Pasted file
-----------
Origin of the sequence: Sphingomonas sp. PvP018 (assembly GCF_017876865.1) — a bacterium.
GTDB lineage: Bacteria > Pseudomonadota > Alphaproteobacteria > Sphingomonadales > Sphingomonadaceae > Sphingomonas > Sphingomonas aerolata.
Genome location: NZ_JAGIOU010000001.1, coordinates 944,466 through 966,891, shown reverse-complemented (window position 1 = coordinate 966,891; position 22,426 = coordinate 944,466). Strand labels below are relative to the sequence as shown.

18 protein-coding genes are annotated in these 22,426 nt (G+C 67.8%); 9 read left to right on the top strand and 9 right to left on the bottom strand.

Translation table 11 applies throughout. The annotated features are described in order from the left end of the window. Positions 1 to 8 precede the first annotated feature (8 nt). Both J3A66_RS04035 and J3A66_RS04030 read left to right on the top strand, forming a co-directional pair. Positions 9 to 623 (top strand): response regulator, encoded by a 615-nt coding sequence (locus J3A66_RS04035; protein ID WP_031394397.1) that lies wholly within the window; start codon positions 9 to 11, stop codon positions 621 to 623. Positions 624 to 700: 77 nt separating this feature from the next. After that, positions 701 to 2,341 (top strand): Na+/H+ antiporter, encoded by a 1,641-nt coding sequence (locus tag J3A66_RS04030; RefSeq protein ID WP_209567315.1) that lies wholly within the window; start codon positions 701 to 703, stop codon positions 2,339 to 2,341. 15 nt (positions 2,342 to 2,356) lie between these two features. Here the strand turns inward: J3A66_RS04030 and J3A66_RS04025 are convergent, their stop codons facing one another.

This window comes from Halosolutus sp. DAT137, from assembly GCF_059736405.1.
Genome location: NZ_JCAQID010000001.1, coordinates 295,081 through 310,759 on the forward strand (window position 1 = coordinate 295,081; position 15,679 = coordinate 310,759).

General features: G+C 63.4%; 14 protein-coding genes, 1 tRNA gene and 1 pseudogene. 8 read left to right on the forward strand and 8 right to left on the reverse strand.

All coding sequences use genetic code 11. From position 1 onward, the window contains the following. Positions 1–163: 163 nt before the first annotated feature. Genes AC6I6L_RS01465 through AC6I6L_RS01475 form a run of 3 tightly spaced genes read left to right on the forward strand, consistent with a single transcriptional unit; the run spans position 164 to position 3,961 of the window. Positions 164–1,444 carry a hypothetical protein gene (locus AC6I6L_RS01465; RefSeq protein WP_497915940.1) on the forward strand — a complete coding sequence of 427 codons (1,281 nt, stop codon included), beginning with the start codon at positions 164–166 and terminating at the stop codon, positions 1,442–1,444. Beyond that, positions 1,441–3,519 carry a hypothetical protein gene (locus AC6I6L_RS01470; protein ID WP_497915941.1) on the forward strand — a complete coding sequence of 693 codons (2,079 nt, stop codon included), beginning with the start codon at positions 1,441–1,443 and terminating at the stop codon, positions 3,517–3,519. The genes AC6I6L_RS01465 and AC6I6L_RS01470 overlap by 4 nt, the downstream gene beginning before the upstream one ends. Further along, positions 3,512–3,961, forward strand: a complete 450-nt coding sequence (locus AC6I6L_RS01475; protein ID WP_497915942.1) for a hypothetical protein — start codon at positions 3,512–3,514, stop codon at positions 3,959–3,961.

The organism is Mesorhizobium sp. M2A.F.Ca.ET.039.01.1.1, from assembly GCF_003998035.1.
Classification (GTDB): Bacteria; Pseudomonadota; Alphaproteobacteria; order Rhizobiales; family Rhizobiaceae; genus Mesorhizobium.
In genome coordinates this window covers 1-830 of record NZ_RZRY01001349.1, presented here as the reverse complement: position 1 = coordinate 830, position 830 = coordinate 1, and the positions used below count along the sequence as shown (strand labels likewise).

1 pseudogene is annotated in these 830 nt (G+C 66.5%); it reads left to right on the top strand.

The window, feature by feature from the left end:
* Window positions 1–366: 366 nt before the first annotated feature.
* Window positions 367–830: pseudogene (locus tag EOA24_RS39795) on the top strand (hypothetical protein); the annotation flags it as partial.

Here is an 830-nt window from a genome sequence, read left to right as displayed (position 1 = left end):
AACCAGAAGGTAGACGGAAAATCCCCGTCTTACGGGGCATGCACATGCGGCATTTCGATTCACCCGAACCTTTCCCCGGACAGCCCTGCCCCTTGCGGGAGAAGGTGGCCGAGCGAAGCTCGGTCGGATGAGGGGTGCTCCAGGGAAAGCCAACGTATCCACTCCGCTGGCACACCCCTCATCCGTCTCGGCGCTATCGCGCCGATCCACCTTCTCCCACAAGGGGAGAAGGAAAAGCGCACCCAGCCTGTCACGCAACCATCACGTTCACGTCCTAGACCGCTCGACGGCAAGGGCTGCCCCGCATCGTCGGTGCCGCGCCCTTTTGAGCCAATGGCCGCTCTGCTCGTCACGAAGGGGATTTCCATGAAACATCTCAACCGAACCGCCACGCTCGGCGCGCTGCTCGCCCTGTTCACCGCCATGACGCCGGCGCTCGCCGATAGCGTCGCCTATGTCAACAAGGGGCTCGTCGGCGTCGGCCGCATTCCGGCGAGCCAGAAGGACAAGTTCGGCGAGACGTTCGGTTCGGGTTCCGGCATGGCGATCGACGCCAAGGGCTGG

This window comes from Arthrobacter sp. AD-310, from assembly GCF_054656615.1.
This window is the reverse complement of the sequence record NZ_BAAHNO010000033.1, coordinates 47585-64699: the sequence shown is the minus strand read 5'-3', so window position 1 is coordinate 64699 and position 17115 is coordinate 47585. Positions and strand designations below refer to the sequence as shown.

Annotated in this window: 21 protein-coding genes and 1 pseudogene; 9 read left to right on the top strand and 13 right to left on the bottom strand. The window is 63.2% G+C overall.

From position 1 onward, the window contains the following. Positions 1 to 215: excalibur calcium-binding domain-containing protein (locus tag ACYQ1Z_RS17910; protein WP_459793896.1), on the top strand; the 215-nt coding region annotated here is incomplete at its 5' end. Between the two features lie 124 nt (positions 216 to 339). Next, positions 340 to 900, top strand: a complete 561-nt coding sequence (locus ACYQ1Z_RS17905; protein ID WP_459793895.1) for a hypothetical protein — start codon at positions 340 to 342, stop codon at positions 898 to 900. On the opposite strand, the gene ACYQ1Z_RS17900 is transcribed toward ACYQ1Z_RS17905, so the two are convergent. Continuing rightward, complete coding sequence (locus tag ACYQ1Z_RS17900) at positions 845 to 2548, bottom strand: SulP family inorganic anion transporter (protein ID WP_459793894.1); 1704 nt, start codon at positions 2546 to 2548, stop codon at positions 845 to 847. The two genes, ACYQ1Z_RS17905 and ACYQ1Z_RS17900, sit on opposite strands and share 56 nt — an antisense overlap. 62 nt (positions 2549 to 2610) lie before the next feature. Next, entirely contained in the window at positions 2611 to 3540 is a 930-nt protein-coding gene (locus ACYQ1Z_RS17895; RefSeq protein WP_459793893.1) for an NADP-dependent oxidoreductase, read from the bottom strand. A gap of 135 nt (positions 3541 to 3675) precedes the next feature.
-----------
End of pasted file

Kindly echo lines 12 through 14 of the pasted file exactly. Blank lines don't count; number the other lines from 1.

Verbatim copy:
In genome coordinates this window covers 1-830 of record NZ_RZRY01001349.1, presented here as the reverse complement: position 1 = coordinate 830, position 830 = coordinate 1, and the positions used below count along the sequence as shown (strand labels likewise).

1 pseudogene is annotated in these 830 nt (G+C 66.5%); it reads left to right on the top strand.

The window, feature by feature from the left end: